4 Replies Latest reply on Nov 4, 2010 8:30 AM by Sigma2398

    Correction Thread Correction

      I don't think anyone can deny that the number of typos in eBooks is shameful compared to DTBs.  So there's a burgeoning thread of corrections started by and supported by B&N.  Input from us, the readers, is passed up the chain through B&N to the publisher.  Its great that we have a way to pass these errors along.

      But the idea that eBooks are second-class afterthoughts is wrong (especially since they are often priced similarly or higher than the paper version).  The reader is expected to just gloss over these typos and continue on.  Or, if they are sufficiently annoyed, provide feedback so a correction can be made.

      If the publishers are content using the reader as editors, a compensation system should be put in place.  I propose something simple - a few cents per typo toward your next book.  Obviously this would be a huge undertaking - providing a traceable way to submit typos, and managing the payments.  Or perhaps the publisher could employ a select number of readers who would provide typos in exchange for a discount on the book.

        • Re: Correction Thread Correction


          Not to mention the number of people that would be needed to sift through all of the correction emails (if that is how it would be handled) to find the one with the oldest time stamp and declare him or her the discoverer of the typo.  They wouldn't want to pay multiple times for the same discovery.  You can probably handle it by automating that process, but you would need to purchase or write software to do the sifting.
          The other problem is that people (the readers) are not going to craft the email the same way for the same discovery.  Now you have to put a process in place for the people sending in the discoveries so there will be consistency in their submissions that the software can handle, and do an accurate job identifying the first person that submitted an email for a specific problem.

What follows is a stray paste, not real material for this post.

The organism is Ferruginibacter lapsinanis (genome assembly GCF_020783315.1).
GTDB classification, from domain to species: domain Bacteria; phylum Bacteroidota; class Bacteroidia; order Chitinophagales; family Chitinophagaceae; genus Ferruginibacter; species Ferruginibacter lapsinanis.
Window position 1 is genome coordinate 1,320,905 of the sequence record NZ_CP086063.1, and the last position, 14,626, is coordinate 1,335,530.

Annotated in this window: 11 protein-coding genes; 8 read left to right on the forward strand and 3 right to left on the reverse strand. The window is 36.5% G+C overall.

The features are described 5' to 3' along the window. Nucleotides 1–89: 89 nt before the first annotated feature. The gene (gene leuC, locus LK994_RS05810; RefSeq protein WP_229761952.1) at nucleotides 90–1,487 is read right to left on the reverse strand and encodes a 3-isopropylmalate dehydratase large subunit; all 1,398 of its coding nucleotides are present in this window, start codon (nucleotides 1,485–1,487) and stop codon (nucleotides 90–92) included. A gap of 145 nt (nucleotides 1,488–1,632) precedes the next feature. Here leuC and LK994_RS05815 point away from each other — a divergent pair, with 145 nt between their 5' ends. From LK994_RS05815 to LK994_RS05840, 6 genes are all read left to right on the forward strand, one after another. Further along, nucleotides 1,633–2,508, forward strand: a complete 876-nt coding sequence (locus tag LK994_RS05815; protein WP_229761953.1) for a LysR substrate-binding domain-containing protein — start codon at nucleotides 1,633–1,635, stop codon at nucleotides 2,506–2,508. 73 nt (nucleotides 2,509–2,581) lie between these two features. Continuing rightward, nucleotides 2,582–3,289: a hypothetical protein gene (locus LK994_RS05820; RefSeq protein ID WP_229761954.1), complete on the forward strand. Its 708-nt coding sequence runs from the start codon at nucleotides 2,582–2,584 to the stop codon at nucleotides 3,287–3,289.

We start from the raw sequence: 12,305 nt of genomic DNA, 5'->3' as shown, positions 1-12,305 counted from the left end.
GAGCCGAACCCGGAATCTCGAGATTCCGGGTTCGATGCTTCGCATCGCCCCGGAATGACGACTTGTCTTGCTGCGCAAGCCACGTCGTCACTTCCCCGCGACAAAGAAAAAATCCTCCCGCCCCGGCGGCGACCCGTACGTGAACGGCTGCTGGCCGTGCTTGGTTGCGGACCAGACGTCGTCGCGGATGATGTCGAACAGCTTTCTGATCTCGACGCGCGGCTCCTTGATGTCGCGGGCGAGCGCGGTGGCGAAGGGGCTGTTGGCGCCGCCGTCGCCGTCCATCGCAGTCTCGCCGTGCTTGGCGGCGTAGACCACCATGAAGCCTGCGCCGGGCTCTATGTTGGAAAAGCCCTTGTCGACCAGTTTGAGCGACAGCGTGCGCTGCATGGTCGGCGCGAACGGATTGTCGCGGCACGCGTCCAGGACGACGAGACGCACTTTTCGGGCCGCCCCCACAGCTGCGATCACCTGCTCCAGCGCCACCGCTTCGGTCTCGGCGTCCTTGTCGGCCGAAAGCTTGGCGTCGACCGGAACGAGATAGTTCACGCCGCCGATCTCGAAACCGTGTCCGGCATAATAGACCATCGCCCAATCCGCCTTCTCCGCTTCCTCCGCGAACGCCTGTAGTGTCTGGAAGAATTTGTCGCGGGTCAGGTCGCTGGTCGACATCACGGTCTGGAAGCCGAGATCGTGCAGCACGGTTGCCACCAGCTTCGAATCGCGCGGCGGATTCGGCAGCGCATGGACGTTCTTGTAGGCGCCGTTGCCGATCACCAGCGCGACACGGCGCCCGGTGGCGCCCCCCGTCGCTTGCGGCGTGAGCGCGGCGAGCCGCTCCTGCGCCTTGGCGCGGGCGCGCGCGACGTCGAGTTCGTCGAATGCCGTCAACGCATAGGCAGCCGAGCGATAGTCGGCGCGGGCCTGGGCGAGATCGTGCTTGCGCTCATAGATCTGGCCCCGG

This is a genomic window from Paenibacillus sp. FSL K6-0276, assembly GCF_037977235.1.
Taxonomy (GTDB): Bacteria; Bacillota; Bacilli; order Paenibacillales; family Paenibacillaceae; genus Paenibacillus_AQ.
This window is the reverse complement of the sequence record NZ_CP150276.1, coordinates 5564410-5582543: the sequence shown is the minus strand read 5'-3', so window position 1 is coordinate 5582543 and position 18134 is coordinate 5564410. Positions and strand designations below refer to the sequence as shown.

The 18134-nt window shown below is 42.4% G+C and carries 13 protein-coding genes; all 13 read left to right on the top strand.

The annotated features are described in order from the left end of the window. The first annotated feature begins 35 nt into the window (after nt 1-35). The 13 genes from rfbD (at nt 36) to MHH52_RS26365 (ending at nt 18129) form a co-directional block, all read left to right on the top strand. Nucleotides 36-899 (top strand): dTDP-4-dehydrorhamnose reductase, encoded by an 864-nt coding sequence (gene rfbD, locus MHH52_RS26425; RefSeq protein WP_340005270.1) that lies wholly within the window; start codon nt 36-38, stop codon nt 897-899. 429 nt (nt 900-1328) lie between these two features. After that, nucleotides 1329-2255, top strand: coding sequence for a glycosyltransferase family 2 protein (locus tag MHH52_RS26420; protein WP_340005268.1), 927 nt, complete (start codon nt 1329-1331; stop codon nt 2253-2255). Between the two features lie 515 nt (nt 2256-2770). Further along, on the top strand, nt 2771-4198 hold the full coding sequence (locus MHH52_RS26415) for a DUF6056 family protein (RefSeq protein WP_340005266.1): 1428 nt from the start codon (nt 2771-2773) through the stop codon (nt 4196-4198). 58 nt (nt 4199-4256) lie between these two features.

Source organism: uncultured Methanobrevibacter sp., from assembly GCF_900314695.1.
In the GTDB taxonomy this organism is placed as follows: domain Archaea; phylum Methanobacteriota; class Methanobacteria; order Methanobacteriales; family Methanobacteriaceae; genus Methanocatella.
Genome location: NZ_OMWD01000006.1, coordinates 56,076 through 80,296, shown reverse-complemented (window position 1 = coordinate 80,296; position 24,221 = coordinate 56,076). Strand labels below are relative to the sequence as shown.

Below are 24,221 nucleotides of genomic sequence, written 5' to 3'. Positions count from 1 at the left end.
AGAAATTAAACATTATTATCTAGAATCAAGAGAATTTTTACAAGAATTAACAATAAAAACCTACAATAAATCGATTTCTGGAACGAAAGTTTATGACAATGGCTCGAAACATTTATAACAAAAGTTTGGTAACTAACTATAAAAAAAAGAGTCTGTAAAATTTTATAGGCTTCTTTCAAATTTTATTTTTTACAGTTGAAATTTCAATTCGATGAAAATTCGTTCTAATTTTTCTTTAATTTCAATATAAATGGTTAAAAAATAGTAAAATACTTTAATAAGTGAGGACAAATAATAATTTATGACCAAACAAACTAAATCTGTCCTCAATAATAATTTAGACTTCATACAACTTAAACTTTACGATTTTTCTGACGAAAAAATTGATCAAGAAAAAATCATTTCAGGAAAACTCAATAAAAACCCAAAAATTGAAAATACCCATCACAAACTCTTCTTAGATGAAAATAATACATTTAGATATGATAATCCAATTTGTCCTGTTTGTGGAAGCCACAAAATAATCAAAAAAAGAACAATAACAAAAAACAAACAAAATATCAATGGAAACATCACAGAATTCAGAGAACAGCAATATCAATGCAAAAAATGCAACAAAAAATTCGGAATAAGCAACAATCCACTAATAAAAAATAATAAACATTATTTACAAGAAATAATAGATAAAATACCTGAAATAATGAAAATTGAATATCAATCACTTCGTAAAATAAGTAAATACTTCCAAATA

Not insurmountable problems, but they would cost money to solve.  I also realize that I'm not being fair in my initial assessment of your post, because it would need a lot more thought than will probably occur in this thread.  It is an interesting thought however, and I agree that if we are going to pay the price for any book, digital or legacy, the quality should be, shall we say, not a distraction?


          • Re: Correction Thread Correction

            I still don't understand why there are so many typos in an ebook compared to the paper copy.  I thought they would use the same source.  I'm sorry if this is naive; I'm still fairly new to this whole ebook thing.  I agree with you regarding the pricing issue.  I find it frustrating to see an ebook priced higher than the paperback version (especially considering a lack of printing and shipping costs). 

              • Re: Correction Thread Correction

                I don't have access to the inner workings of the publishing industry, but here are two conspiracy theories:

                1. OCR.  In some cases, it may be easier for the publisher to scan and use OCR than to dig up the electronic copy of the book.  This would lead to simple misspellings and bad punctuation.

                2. Bad conversion software.  The most common issue I've seen is words broken into two words, or unnecessarily hyphenated.  This could be an artifact from the conversion software when in the electronic version a word is broken at the end of a line onto the next line.

                The fact that a simple spell check would catch the majority of errors makes it doubly maddening.